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Thursday, August 10, 2006

What's Your Story?

"A Story to be told" originally uploaded by Dave Pinn.
Stories also enable us to connect with one another. Aren't you often asked some version of "what's your story?"? The answer lets us tell others where we come from, what we are about, which commonalities we share and how we fit into one another's world.

Women are particularly attuned to this, starting from a very early age. Have you ever watched how girls interact? Even four year olds! They try to find links and connections to one another. You hear them complimenting one another on a hair ribbon, on what they're wearing. They'll express surprise and delight at having a similar birthday [Yours is in May??? Mine is in June!!!]. They love to discuss personal details and exchange STORIES.

My friend, Ben, says that anytime you compliment a woman on a piece of jewelry or an item of clothing she wears, you will hear the story associated with the object. That's how powerful stories are to her! They envelop her being. They give meaning to the objects in her life.

As it relates to a selling environment, not only do you need to have a compelling story to tell [see The Power of Stories], but it also means being prepared to listen to your consumer's story - particularly if she is a woman! After all, women represent our target audience, making or influencing at least 80% of purchase decisions and closer to 95% of flooring and carpeting decisions.

Your consumer's story offers a wealth of information! It lets you know what she is looking to accomplish, what matters to her and how specific products and colors might work for her. Understanding her story allows you to 'romance' your product offerings, highlight the fashion statements that they make, and generally offer aspirational solutions that are relevant to your customer's story.

Through that story, she offers you the tools you need to select the right portfolio of product options. It is also an opportunity, an invitation to connect with her. For, IF you listen carefully, you can start to establish your trustworthiness. That's the first step to developing a relationship with her. And, then the story leads to closing this sale and a multitude of additional sales with her and with all of the people she will have referred you to. If you don't respect what that story represents, she will walk away and tell everyone she knows to stay away!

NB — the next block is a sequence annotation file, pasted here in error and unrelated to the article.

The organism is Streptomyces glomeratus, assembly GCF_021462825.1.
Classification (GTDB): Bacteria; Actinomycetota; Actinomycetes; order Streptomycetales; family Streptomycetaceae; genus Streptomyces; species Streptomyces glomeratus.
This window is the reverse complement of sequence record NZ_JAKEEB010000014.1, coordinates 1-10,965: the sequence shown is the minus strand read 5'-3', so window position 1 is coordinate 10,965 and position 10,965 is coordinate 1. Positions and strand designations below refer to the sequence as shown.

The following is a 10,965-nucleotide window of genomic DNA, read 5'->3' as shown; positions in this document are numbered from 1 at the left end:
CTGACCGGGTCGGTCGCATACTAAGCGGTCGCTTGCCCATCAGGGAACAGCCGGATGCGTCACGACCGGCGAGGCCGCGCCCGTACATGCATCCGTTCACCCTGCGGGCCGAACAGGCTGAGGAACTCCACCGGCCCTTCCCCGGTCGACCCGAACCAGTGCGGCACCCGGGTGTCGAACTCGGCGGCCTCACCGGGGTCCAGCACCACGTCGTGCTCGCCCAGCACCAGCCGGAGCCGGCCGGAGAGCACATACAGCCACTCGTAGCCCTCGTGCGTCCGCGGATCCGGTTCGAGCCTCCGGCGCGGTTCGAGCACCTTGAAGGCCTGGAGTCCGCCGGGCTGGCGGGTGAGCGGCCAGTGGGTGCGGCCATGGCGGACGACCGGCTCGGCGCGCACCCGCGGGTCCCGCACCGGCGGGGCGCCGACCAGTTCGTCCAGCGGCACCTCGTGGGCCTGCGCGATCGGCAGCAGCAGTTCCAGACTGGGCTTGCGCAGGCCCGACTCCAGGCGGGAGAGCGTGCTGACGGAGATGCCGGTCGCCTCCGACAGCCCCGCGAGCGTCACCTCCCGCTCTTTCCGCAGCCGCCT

Many retail experiences miss the boat by focusing too much on facts and figures and product attributes, and not enough on acknowledging how important she and her story are. Remember, the goal is to assist her, support her, advise her on how best to build her magic castle. Not to force her into doing something she isn't comfortable with.

Lisa Johnson -- co-author of "Don't Think Pink" [see recommended reading/Marketing to Women] with Andrea Learned, see Learned On Women -- published the following newsletter in April, 2006. Titled "Trade with the Insiders", it addresses the topic of Sales and Customer Service through the example of a Nordstrom personal shopper. This personal shopper asked questions to uncover the consumer's story, and listened very carefully to come up with the right solutions. According to Johnson, an Insider:
  1. Asks the right questions
  2. Offers industry intelligence
  3. Saves you time, money and hassle
  4. Wants an ongoing relationship
  5. Gives you a heads up
  6. Treats your referrals like gold
  7. Enjoys the relationship as much as you do
  8. Pushes your limits - in a good way
  9. Offers a reality check.

An Insider essentially becomes a part of a customer's story.

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